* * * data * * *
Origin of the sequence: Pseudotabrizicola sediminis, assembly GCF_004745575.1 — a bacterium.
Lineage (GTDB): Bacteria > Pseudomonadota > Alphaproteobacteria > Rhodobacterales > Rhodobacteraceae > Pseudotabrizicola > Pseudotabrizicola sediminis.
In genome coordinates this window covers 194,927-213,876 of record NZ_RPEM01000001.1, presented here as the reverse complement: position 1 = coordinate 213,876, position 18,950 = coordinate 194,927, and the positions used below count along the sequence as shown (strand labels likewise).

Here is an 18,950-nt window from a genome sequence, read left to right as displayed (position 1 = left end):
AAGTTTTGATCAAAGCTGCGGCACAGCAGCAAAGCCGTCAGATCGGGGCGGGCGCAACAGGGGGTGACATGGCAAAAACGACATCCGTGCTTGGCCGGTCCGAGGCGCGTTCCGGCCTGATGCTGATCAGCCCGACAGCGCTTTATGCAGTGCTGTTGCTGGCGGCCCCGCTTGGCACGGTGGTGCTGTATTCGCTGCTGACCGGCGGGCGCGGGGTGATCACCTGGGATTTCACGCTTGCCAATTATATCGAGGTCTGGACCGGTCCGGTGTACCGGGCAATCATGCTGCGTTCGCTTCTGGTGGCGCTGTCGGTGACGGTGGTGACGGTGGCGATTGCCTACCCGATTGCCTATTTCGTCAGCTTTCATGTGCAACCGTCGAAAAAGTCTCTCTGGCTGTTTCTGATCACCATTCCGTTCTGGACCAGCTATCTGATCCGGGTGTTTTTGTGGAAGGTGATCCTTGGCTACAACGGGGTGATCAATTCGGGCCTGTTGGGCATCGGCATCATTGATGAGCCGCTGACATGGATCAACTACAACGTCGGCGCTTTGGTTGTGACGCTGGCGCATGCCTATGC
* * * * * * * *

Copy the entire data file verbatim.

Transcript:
Origin of the sequence: Pseudotabrizicola sediminis, assembly GCF_004745575.1 — a bacterium.
Lineage (GTDB): Bacteria > Pseudomonadota > Alphaproteobacteria > Rhodobacterales > Rhodobacteraceae > Pseudotabrizicola > Pseudotabrizicola sediminis.
In genome coordinates this window covers 194,927-213,876 of record NZ_RPEM01000001.1, presented here as the reverse complement: position 1 = coordinate 213,876, position 18,950 = coordinate 194,927, and the positions used below count along the sequence as shown (strand labels likewise).

Here is an 18,950-nt window from a genome sequence, read left to right as displayed (position 1 = left end):
AAGTTTTGATCAAAGCTGCGGCACAGCAGCAAAGCCGTCAGATCGGGGCGGGCGCAACAGGGGGTGACATGGCAAAAACGACATCCGTGCTTGGCCGGTCCGAGGCGCGTTCCGGCCTGATGCTGATCAGCCCGACAGCGCTTTATGCAGTGCTGTTGCTGGCGGCCCCGCTTGGCACGGTGGTGCTGTATTCGCTGCTGACCGGCGGGCGCGGGGTGATCACCTGGGATTTCACGCTTGCCAATTATATCGAGGTCTGGACCGGTCCGGTGTACCGGGCAATCATGCTGCGTTCGCTTCTGGTGGCGCTGTCGGTGACGGTGGTGACGGTGGCGATTGCCTACCCGATTGCCTATTTCGTCAGCTTTCATGTGCAACCGTCGAAAAAGTCTCTCTGGCTGTTTCTGATCACCATTCCGTTCTGGACCAGCTATCTGATCCGGGTGTTTTTGTGGAAGGTGATCCTTGGCTACAACGGGGTGATCAATTCGGGCCTGTTGGGCATCGGCATCATTGATGAGCCGCTGACATGGATCAACTACAACGTCGGCGCTTTGGTTGTGACGCTGGCGCATGCCTATGC